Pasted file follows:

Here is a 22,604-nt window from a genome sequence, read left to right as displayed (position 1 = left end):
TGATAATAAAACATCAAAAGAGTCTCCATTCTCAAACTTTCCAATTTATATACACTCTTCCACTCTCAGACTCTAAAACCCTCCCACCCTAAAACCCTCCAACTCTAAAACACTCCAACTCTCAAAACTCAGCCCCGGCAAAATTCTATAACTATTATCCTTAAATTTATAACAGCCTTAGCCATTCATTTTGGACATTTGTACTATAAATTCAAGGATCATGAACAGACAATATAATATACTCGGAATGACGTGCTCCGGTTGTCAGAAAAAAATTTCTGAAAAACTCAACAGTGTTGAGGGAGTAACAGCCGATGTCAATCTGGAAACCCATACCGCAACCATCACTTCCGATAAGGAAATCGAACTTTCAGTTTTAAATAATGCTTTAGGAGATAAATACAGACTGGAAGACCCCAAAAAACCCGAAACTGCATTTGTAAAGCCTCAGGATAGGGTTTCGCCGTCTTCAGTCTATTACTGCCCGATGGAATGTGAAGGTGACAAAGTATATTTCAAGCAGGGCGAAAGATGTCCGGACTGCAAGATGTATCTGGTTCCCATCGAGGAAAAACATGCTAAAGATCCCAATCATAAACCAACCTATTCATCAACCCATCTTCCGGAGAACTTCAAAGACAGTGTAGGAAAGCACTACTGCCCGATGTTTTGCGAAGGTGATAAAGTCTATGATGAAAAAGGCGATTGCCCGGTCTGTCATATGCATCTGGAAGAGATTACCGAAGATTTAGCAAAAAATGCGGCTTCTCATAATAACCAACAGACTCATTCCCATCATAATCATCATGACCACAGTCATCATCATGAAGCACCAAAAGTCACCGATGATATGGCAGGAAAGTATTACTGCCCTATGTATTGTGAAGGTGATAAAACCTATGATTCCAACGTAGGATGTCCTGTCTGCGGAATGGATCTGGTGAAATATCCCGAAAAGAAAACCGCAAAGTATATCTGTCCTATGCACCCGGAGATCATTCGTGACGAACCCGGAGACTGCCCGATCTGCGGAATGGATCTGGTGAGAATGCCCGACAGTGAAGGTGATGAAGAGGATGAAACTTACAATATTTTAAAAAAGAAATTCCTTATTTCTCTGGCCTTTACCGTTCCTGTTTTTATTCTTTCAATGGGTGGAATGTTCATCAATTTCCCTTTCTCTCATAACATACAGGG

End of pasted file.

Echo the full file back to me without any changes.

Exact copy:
Here is a 22,604-nt window from a genome sequence, read left to right as displayed (position 1 = left end):
TGATAATAAAACATCAAAAGAGTCTCCATTCTCAAACTTTCCAATTTATATACACTCTTCCACTCTCAGACTCTAAAACCCTCCCACCCTAAAACCCTCCAACTCTAAAACACTCCAACTCTCAAAACTCAGCCCCGGCAAAATTCTATAACTATTATCCTTAAATTTATAACAGCCTTAGCCATTCATTTTGGACATTTGTACTATAAATTCAAGGATCATGAACAGACAATATAATATACTCGGAATGACGTGCTCCGGTTGTCAGAAAAAAATTTCTGAAAAACTCAACAGTGTTGAGGGAGTAACAGCCGATGTCAATCTGGAAACCCATACCGCAACCATCACTTCCGATAAGGAAATCGAACTTTCAGTTTTAAATAATGCTTTAGGAGATAAATACAGACTGGAAGACCCCAAAAAACCCGAAACTGCATTTGTAAAGCCTCAGGATAGGGTTTCGCCGTCTTCAGTCTATTACTGCCCGATGGAATGTGAAGGTGACAAAGTATATTTCAAGCAGGGCGAAAGATGTCCGGACTGCAAGATGTATCTGGTTCCCATCGAGGAAAAACATGCTAAAGATCCCAATCATAAACCAACCTATTCATCAACCCATCTTCCGGAGAACTTCAAAGACAGTGTAGGAAAGCACTACTGCCCGATGTTTTGCGAAGGTGATAAAGTCTATGATGAAAAAGGCGATTGCCCGGTCTGTCATATGCATCTGGAAGAGATTACCGAAGATTTAGCAAAAAATGCGGCTTCTCATAATAACCAACAGACTCATTCCCATCATAATCATCATGACCACAGTCATCATCATGAAGCACCAAAAGTCACCGATGATATGGCAGGAAAGTATTACTGCCCTATGTATTGTGAAGGTGATAAAACCTATGATTCCAACGTAGGATGTCCTGTCTGCGGAATGGATCTGGTGAAATATCCCGAAAAGAAAACCGCAAAGTATATCTGTCCTATGCACCCGGAGATCATTCGTGACGAACCCGGAGACTGCCCGATCTGCGGAATGGATCTGGTGAGAATGCCCGACAGTGAAGGTGATGAAGAGGATGAAACTTACAATATTTTAAAAAAGAAATTCCTTATTTCTCTGGCCTTTACCGTTCCTGTTTTTATTCTTTCAATGGGTGGAATGTTCATCAATTTCCCTTTCTCTCATAACATACAGGG